Hawaii Woman Shocked to See $500K House Accidently Built On her Property - Now She’s The One Being Sued

  • by:
  • Source: WPXI
  • 03/31/2024
Picture this: You own a prime piece of land, and one day, you discover a $500k house sitting on it—a house you neither paid for nor asked for. That's precisely the curveball life threw at a woman in Hawaii when her land was erroneously used by a developer to build someone else's dream home. It's an absolute tangle, but here's where it gets truly absurd: the landowner is the one facing a lawsuit. It's a scenario that flips the script on what you'd expect in property disputes, adding layers of complexity and disbelief to an already head-spinning situation.

From WPXI:

A woman is headed to court after a Hawaii construction company built a half-million-dollar house on the wrong property. 

Annaleine Reynolds says she was shocked to find a home built on a lot she purchased in Puna, Hawaii, and told Hawaii News Now that she doesn’t want the house there and has had to deal with problems like higher taxes and squatters.

Reynolds said she purchased a lot in 2018 at a county tax auction for about $22,500. She had intended to use the land for meditative healing women’s retreats.

“There’s a sacredness to it and the one that I chose to buy had all the right qualities,” she said.
Reynolds was planning how to use the property when the COVID-19 pandemic hit, keeping her in California.
While in California, the lot was bulldozed, and a house was built there. Reynolds knew nothing about the three-bedroom, two-bath home, now valued at $500,000, being built, she said.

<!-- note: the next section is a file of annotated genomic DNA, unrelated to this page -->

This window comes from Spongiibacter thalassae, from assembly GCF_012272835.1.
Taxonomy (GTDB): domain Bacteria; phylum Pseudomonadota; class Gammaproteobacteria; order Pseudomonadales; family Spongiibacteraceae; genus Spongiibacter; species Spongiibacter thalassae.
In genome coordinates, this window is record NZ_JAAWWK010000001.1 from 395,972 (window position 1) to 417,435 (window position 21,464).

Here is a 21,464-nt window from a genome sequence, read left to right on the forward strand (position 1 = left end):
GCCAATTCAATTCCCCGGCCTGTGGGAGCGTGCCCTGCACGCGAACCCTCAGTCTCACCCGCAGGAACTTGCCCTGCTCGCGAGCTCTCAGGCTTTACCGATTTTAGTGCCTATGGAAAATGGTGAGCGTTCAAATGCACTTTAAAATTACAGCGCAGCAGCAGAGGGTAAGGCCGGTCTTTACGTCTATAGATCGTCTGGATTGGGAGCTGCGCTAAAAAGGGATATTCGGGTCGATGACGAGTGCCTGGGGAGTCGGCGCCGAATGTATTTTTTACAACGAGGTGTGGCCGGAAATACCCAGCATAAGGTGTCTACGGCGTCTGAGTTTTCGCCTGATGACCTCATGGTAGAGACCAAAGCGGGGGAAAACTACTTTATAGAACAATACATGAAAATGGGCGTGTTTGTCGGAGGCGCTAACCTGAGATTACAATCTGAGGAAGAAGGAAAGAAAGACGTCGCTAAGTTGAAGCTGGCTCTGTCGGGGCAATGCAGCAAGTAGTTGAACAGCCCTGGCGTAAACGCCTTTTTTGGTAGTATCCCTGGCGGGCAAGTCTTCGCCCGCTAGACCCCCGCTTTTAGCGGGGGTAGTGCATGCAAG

She found out about the home when she got a call last year from a real estate broker.

“He told me, ‘I just sold the house, and it happens to be on your property. So, we need to resolve this,’” Reynolds said. “And I was like, what? Are you kidding me?”
Local developer Keaau Development Partnership hired PJ’s Construction to build about a dozen homes on the properties the developer bought in the subdivision. But the company accidentally built one on Reynolds’ lot.

According to KKTV, the lots are identified by information on telephone poles.
To add insult to injury, Reynolds is being sued by the property’s developers. The developers say they offered to swap Reynolds a lot that is next door to hers or to sell her the house at a discount.
Reynolds has refused both offers.

Can anyone really fault this woman? It's her land, after all. Why should she be forced to sell it just because a house was "accidentally" constructed on it? The company responsible for the mix-up ought to absorb the loss, leaving her with a brand-new half-million-dollar home, free of charge. Fortunately, she's not just rolling over. She's hitting back with a countersuit against the developer, claiming she had no knowledge of this "unauthorized construction." It's a bold move that underscores her refusal to be bulldozed by corporate fat cats.

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